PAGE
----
Analysis of Variance
Analysis of variance (ANOVA) is a method used to measure the differences between separate variables. The data of the measurement are often given in a bell-shaped or normal curve. ANOVA can be applied to more than two groups of variables. Moreover, these variations may be systematic as the variations in one group cause the variations in another.
Furthermore, these variations may act in combination or in isolation. However, there may be a residual variation which is impossible to explain with the help of any variables. This parametric procedure is often applied to calculate the total variation. Then, it calculates the difference of variations which can be explained by other variables and calculating the residual variation. The comparison between the explained variation and the residual variation shows if the result is statistically important.
ANOVA is often used to study the variability within the established control group. The researcher does the tests and observations in the control group in order to compare the results and see the variability based on some issue. In addition, the analysis of variance can be applied to the studies of the answers of people of different ethnic groups and nationalities. The test is rejected or repeated if the statistical significance is no more than 5% and when the same result would appear 95%. Some researchers reject and repeat the test if the standard is 1% and the difference is 99%.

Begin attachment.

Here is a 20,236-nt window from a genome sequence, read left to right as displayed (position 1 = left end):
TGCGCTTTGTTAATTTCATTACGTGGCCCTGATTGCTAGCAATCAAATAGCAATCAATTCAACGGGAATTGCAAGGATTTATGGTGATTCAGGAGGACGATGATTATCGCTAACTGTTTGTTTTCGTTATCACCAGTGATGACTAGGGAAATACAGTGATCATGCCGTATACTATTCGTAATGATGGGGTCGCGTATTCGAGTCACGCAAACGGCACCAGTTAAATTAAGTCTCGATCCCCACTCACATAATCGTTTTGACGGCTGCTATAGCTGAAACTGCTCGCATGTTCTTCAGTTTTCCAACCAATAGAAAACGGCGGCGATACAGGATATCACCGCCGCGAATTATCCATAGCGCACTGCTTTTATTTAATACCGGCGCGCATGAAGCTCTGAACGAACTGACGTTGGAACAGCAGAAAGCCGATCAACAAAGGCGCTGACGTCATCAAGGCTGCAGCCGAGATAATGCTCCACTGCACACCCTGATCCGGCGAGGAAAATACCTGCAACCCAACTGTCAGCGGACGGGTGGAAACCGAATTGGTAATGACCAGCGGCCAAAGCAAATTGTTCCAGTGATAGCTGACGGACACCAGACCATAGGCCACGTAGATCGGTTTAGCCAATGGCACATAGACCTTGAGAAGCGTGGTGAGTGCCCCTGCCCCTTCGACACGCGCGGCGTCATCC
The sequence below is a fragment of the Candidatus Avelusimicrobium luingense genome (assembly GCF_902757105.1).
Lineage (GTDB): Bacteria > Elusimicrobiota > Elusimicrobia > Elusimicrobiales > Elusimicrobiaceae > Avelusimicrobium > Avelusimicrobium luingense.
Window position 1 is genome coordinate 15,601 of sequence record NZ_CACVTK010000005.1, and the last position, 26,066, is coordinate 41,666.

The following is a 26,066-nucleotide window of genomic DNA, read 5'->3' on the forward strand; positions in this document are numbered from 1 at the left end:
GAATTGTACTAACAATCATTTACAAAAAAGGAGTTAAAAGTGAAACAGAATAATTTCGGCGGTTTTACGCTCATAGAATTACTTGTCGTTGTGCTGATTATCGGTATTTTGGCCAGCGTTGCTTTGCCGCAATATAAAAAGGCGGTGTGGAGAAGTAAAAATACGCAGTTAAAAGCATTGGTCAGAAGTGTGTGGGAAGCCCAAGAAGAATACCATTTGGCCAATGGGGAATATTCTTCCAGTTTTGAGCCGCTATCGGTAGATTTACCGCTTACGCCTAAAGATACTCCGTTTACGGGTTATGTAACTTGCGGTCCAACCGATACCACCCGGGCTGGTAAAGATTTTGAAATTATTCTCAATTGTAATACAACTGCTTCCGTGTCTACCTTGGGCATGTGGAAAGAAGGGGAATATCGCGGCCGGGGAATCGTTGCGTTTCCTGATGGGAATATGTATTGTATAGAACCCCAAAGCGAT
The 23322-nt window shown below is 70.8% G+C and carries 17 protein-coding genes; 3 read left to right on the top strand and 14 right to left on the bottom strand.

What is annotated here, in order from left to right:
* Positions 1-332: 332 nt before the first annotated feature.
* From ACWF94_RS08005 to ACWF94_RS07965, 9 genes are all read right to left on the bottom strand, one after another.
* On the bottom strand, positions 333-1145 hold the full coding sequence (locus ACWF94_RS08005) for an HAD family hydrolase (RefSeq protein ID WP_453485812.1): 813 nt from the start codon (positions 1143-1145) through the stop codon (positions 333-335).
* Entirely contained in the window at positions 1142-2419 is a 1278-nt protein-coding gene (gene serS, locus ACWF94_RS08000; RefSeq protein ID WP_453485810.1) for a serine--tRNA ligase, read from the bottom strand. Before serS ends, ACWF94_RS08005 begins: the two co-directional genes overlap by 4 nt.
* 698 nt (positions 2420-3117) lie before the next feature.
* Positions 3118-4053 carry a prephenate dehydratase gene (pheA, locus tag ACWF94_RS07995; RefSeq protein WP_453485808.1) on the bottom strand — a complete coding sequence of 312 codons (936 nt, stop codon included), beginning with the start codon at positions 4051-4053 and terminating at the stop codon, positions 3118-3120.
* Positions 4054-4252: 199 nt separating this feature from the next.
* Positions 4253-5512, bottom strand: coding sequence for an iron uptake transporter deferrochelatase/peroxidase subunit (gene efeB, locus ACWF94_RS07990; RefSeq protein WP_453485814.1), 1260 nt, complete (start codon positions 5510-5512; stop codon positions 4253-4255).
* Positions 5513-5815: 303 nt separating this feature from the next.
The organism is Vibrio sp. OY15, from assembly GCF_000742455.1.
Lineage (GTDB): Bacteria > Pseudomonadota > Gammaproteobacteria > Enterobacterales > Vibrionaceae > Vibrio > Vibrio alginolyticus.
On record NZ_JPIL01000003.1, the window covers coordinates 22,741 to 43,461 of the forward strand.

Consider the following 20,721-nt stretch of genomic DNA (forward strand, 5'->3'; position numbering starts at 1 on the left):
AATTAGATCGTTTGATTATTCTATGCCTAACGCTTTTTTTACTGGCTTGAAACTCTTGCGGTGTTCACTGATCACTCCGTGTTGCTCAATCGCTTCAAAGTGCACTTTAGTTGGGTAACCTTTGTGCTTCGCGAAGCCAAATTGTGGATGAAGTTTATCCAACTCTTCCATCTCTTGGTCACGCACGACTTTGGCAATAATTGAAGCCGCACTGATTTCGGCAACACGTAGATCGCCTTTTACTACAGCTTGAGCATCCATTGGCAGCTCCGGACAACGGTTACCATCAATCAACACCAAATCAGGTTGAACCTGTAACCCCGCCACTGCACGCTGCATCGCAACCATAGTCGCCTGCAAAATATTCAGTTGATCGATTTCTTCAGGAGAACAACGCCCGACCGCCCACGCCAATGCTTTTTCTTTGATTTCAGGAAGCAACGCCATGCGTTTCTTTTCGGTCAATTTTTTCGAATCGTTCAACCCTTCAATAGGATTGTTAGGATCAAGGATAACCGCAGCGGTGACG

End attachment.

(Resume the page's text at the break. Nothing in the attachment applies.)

ANOVA can be used in various types of tests. Among them are: analysis of covariance, multiple regression, N-Way analysis of variance and one-way analysis of variance. Furthermore, ANOVA can be applied to the studies of the influence of one or more independent variables on a dependent one. Finally, it is a widely used procedure and is often applied to statistical measurements. It is the best method to observe and study two or more control groups.
Gelman, A. (2006). Analysis of variance. Retrieved from
Picciano, Anthony G. Analysis of Variance Web. Hunter College and The Graduate Center CUNY. Retrieved from